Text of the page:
The tide of Obamian Mistrust is cresting in Kenya like the El-Nino floods.
Just as at home in the U.S., the lust for change that swept Obama into office is coming to a head in Kenya. But in Kenya the ramifications are much more immediate than in the U.S.
Last week the World Court at the Hague, in the person of UN Under Secretary Ocampo, announced that it would begin unilaterally to prosecute those responsible for the violence following the 2007 elections.
The Kenyan population was ecstatic. “What took them so damn long?!” shouted a letter writer in last Sunday’s Daily Nation newspaper in Nairobi.
What the letter writer meant was that the trials of those responsible were already to have begun – indeed, already ended! This according to the agreement that Kenyan leaders signed in February, 2008.
What took them so long was the “diplomatic process.” More than any other outside player, the U.S. has been actively trying to move Kenya’s leaders to implement the agreement which ended the trouble in December, 2007.
But it’s way too slow for Kenyans: Just as at home in the U.S., where health care reform is morphing from the hopeful electricity in hundreds of thousands of American youth at rallies when Obama won, to the stuffy hyperbole of thick books about failed revolutions.
If the current political leaders in the U.S. and Kenya think that they can hide behind the umbra of “necessary time”, they are dead wrong and especially in Kenya.
Unlike the U.S. where the citizens are very polarized today — arguably the reason reform is being held up here — in Kenya citizens are united. They hate their government, despise corruption and speak with unanimous condemnation.
There is not a single poll, single nongovernment group, old or young, which currently supports the government. There are five Nairobi newspapers all shouting for instant reform. Not even the old KTV television station — originally set up by the government — now supports the government.
But the U.S. and its institutionalized allies are moving Kenya at the same speed their governor is set at back home. At home it means simply that reform won’t happen. In Kenya it will cause massive destruction within the next few years.
Twenty months after an agreement was thrust on the despised Kenyan leadership by a reluctant U.S. and U.K. — which mandated a new constitution and prosecution of those responsible for the horrific violence — little has actually happened.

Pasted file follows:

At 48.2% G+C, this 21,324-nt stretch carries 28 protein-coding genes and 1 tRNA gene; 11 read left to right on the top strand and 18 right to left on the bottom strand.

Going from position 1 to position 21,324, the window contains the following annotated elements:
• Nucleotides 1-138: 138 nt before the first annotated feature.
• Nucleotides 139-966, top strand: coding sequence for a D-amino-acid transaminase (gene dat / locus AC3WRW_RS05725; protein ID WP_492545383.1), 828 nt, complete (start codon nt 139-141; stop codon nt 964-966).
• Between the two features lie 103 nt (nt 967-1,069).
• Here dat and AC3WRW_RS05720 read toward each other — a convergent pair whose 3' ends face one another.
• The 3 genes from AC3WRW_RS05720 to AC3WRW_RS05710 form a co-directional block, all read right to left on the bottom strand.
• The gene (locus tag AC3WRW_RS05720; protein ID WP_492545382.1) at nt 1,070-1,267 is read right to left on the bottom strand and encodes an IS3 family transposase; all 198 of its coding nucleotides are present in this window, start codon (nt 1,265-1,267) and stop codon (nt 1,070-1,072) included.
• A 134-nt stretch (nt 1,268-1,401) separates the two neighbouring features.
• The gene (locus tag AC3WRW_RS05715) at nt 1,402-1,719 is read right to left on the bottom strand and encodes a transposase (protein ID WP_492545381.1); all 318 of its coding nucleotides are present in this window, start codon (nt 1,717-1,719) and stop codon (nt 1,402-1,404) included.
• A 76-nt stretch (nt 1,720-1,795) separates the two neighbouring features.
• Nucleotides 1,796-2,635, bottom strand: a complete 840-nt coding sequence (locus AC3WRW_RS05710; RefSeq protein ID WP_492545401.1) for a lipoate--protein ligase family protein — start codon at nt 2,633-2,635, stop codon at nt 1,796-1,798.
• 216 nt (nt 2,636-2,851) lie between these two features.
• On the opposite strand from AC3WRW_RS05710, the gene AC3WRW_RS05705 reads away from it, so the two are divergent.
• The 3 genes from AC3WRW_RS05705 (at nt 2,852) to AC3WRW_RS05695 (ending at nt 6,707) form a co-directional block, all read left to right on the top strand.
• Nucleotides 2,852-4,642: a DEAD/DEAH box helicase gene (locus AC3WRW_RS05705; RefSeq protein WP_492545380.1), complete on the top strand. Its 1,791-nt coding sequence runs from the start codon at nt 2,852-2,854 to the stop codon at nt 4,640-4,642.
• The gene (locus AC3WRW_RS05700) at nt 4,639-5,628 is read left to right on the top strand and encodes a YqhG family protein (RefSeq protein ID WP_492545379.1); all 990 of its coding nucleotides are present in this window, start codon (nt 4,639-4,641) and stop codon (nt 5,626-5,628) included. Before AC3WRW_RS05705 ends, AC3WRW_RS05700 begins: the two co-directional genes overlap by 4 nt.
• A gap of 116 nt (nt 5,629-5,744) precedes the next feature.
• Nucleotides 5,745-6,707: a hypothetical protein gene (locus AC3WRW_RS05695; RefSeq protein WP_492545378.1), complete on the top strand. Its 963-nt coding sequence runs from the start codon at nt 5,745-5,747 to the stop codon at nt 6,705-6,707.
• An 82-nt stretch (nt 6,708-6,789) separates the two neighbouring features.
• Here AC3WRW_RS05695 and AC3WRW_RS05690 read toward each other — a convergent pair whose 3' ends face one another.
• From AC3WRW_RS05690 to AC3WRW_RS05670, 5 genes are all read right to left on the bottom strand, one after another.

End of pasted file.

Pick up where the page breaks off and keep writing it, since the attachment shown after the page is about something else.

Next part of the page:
The U.S. has done everything within the realm of “established diplomacy” to move things along. And that’s just the problem. These are not times for established diplomacy. Established diplomacy led to the Rwandan genocide and is the main reason there were 130,000 displaced persons in Kenya after the 2007 elections.
The U.S.’ most recent move, which I applauded in earlier blogs, was to bar 15 Kenyan leaders from visiting the U.S. But Secretary Clinton refused to make the names public.
Here’s what Rob Jillo, of Nairobi’s popular Capital FM radio station said about that:
“To the US, I can only say to them that Kenyans feel that your travel bans are a mockery; they should make the name or names of banned individuals public so that Kenyans can hold them accountable and deal with them by naming and shaming them. They should also assist the country in repatriating monies held by these corrupt individuals and anti-reformists in overseas accounts.
“Mr Ranneberger [the U.S. ambassador to Kenya] and lately Mr Johnnie Carson’s [U.S. Under Secretary for Africa] source of irritation has always been the slow nature of reforms in the country. If we want to be in-charge of our destiny then speed up the reforms.”
This is not a time for politeness, in the U.S. or Kenya. Playing by the old rules in the U.S. simply ensures the status quo and it will be at least a generation before genocide occurs on U.S. soil. But in Kenya, the trigger is set: December, 2012.
If total and complete reforms are not in place by the next scheduled election, modern Kenya will end in a bloodbath.